Burly Men at Sea Review
If you like your games full of charm and witty writing you’re in for a treat with Burly Men at Sea. At it’s heart this game is an adventure game. But it’s more akin to a choose your own adventure storybook. With playful music, fantastical adventures and a look that compliments the overall feeling of the game, Burly Men at Sea is a lot of fun.
Choose Your Own Adventure
When I was younger I used to read books called Choose Your Own Adventure books (I might be showing my age a bit here). In them you read a page or two and then you had a couple choices on what you wanted to do with the situation. Each choice lead to a different page and different outcomes. Basically you read the book and decided what the characters did. Sometimes it worked. Other times not so much. This concept is very much what Burly Men at Sea is but in game format.
You start out on a small island in control of three heavily bearded fishermen appropriately named Steady, Hasty, and Brave Beard. After discovering a blank map in a fishing net you jump on a boat and sail off in search of adventure. This is where I’m going to stop with specifics on the story. Part of the fun and charm is experiencing the different situations and deciding where your story ends up going . And I don’t want to spoil that for you.
I’ll just leave you with this: There are all kinds of interesting shenanigans you and the burly men can get into. You’ll meet plenty of creatures and characters along the way. And it’s all very well written and, as I’ve already mentioned, very charming.
The main gameplay mechanic of the game is finding different story paths that change depending on choices you make. A gameplay sessions can be about 20 mins to 40 mins. What happens after that is you end up back on the first island. Your particular adventure is set up on a bookshelf as a book with a number on it (we’ll get to that in a bit). Then you can jump back on your ship and make different choices to go down a different branch and subsequently attain a different ending.
While this definitely helps with replay value and makes the game interesting it can get a bit tedious if you try to get all the endings. Sometimes you have to go through parts of the story that you have already been through to get to different endings. I do have to give credit to the writers though. There are times the game acknowledges that you have been in that particular part of the story before and relays that through different dialogue.
One neat features about this game is that you can get actual books that are recreations of the adventures you have had. Remember the numbers on the in-game books that I mentioned before? You can go to their website here and plug in one of those numbers and you have the option to purchase one of your adventures in a physical book format. It’s not something that is essential to the game but is a nice touch and an interesting way to tie in the game with a physical object.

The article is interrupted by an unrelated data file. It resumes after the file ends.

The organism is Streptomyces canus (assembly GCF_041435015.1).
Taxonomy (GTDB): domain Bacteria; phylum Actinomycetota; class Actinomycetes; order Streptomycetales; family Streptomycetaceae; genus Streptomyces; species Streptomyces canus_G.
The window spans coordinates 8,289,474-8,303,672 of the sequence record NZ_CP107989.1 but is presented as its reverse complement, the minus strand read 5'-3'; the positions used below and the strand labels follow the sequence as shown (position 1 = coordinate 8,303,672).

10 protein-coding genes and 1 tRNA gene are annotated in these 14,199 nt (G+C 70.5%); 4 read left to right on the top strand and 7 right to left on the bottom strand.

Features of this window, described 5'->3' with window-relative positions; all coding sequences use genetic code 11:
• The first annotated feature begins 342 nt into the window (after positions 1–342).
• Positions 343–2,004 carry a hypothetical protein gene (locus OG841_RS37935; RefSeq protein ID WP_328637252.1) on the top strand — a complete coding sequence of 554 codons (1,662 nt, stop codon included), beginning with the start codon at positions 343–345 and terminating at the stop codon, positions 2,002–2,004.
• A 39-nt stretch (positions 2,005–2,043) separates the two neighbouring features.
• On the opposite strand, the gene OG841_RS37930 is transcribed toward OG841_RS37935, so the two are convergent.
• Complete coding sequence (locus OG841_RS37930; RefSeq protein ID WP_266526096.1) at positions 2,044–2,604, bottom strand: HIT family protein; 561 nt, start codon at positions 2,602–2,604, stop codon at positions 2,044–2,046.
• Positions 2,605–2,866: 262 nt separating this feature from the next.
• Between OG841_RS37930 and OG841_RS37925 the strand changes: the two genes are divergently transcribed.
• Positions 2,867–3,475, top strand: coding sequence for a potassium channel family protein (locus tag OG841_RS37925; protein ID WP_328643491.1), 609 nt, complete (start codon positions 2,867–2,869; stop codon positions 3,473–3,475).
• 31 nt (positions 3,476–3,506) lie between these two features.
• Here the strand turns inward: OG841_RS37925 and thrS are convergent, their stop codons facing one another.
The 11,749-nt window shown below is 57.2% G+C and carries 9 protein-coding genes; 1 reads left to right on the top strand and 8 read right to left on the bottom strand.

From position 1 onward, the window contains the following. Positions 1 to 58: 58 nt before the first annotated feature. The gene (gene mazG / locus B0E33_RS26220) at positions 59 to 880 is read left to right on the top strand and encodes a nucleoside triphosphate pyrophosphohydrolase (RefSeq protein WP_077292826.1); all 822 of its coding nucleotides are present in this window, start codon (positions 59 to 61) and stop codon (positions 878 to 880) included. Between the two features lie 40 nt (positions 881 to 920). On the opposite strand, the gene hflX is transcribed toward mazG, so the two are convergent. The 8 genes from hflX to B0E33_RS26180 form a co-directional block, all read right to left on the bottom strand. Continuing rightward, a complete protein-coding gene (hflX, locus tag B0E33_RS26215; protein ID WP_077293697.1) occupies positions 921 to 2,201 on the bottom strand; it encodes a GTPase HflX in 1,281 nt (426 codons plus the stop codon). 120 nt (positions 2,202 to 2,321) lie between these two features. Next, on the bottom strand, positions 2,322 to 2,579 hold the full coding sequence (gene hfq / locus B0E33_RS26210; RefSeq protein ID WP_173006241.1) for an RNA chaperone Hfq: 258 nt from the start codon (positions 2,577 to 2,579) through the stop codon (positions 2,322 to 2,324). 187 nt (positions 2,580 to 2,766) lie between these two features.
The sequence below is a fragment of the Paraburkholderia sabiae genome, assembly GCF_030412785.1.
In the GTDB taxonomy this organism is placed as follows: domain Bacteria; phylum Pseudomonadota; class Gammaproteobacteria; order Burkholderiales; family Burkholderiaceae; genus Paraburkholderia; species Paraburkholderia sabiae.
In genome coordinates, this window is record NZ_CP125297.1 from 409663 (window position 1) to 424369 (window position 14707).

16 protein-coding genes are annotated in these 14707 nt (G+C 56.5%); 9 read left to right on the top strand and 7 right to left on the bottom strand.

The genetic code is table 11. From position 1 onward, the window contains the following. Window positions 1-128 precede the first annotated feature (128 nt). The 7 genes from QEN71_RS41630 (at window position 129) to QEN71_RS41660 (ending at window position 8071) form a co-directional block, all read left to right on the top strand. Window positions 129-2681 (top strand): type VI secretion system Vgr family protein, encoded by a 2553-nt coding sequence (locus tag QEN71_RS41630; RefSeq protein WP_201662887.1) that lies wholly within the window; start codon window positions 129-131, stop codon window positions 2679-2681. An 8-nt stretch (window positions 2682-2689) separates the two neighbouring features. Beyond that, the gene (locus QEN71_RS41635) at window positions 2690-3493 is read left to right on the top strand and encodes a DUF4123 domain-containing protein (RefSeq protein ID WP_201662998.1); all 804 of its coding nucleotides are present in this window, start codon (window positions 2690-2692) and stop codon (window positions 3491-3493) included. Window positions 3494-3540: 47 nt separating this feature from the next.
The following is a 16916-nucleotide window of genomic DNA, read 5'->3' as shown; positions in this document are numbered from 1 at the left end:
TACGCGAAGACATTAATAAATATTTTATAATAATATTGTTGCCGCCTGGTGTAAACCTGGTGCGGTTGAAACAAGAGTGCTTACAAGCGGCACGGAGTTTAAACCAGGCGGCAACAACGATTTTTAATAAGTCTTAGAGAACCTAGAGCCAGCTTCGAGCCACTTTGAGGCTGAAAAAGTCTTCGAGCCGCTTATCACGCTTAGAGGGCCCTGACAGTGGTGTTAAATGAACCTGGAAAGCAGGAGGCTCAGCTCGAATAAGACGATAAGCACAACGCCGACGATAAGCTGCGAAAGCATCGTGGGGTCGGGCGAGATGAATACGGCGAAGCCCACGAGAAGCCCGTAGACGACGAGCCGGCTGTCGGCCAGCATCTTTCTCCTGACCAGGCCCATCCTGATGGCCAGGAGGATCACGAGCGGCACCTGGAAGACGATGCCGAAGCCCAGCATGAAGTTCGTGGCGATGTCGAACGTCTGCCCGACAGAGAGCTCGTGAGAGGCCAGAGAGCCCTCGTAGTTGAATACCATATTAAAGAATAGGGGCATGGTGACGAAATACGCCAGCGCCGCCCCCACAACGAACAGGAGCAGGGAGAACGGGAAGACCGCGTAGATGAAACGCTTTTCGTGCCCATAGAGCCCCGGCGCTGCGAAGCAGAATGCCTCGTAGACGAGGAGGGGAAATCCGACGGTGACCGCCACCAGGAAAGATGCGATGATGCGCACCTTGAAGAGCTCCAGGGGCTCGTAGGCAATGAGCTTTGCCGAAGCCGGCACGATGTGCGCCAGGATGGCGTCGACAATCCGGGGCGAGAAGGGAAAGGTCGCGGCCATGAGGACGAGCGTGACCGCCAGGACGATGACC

Simple Yet Pleasant
The graphics in Burly are pretty simple. That’s not to say they are bad, they are just simple and it works well for the game. The aesthetic is much like a storybook. Everything looks nice and clean and sharp. You won’t see details such as faces (to be fair, those are some fantastic beards) but you can still tell what is what. Clean edges and a lot of nice colors make this game very easy on the eyes.
The game controls cater to touch screen type controls. Thankfully, this is one of those gems that is cross buy and I had my best experience playing it on my Vita. That’s not to say it isn’t controllable on the the dualshock 4. It works a little more intuitively using the touchscreen on the Vita though and is a lot more satisfying.
Controlling the characters isn’t done directly. You more or less move the screen to the right or left and the bearded guys follow along. You move the screen either by using the right stick or swiping the screen on the Vita. You can use the left stick (or the touchpad on the dualshock) to move a cursor and click on certain objects that are interactive in one way or another. Or you can just tap on them if you’re playing on Vita.
All in all, it’s all pretty simple (there’s that word again) and intuitive. Depending on who you ask this could be a good thing or a bad thing. I for one didn’t mind the controls as it let me focus on what was going on in the game. Remember this is more akin to an interactive book then a typical game. The game doesn’t go a long way of explaining things though and until you figure things out it can be a bit confusing. Once you get the hang of things it works well enough.
Charm Me With Your Music
One of the highlights of Burly Men at Sea is the music and sound effects. The music is well done and matches the charm of the game. It’s all very light hearted and fantastical and really adds to overall vibe.
Even more amusing are the sound effects. It took me a minute to realize that most of the sound effects are actually a human voice recreating the sounds instead of using regular effects. So a gust of wind is an actual human going “wwoooosshh!”. It sounds odd to try and describe but again, it really just adds to the storybook theme of the game and something that I enjoyed.
There isn’t much else to say without giving away the fun parts of the game. Burly Men at Sea will definitely charm you though. And although it can get repetitive if you try to get all the endings for the game, the stories are all well written and it’s exciting to see what happens next. Lots of color, fun music and sound, and witty writing bring this to a very well rounded game that is likely to please most people.
11/2/2017 Christopher D. Anderson